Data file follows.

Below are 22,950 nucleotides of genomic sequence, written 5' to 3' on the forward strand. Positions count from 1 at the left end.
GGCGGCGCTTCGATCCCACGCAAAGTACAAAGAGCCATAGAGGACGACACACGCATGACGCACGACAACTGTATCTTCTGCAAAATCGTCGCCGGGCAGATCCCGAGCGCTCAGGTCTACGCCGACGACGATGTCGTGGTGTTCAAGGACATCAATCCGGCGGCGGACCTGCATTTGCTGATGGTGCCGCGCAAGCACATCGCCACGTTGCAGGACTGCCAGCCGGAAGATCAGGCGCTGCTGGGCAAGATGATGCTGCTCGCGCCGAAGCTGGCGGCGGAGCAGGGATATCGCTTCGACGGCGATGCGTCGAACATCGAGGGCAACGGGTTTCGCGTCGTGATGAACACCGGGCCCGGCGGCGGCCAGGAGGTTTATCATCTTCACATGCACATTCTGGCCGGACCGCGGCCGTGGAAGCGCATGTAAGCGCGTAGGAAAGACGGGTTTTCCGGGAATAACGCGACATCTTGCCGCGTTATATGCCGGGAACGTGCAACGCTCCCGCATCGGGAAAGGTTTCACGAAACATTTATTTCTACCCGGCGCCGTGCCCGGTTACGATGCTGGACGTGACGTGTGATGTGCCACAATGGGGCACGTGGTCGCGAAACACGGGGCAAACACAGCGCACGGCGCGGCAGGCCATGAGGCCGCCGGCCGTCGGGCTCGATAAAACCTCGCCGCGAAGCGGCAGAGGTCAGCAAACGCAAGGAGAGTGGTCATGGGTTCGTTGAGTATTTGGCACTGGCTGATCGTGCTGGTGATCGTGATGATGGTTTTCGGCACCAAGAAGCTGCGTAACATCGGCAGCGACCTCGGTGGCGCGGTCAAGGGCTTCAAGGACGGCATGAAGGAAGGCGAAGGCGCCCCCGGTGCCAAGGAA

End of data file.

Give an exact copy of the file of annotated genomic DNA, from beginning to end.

Below are 22,950 nucleotides of genomic sequence, written 5' to 3' on the forward strand. Positions count from 1 at the left end.
GGCGGCGCTTCGATCCCACGCAAAGTACAAAGAGCCATAGAGGACGACACACGCATGACGCACGACAACTGTATCTTCTGCAAAATCGTCGCCGGGCAGATCCCGAGCGCTCAGGTCTACGCCGACGACGATGTCGTGGTGTTCAAGGACATCAATCCGGCGGCGGACCTGCATTTGCTGATGGTGCCGCGCAAGCACATCGCCACGTTGCAGGACTGCCAGCCGGAAGATCAGGCGCTGCTGGGCAAGATGATGCTGCTCGCGCCGAAGCTGGCGGCGGAGCAGGGATATCGCTTCGACGGCGATGCGTCGAACATCGAGGGCAACGGGTTTCGCGTCGTGATGAACACCGGGCCCGGCGGCGGCCAGGAGGTTTATCATCTTCACATGCACATTCTGGCCGGACCGCGGCCGTGGAAGCGCATGTAAGCGCGTAGGAAAGACGGGTTTTCCGGGAATAACGCGACATCTTGCCGCGTTATATGCCGGGAACGTGCAACGCTCCCGCATCGGGAAAGGTTTCACGAAACATTTATTTCTACCCGGCGCCGTGCCCGGTTACGATGCTGGACGTGACGTGTGATGTGCCACAATGGGGCACGTGGTCGCGAAACACGGGGCAAACACAGCGCACGGCGCGGCAGGCCATGAGGCCGCCGGCCGTCGGGCTCGATAAAACCTCGCCGCGAAGCGGCAGAGGTCAGCAAACGCAAGGAGAGTGGTCATGGGTTCGTTGAGTATTTGGCACTGGCTGATCGTGCTGGTGATCGTGATGATGGTTTTCGGCACCAAGAAGCTGCGTAACATCGGCAGCGACCTCGGTGGCGCGGTCAAGGGCTTCAAGGACGGCATGAAGGAAGGCGAAGGCGCCCCCGGTGCCAAGGAA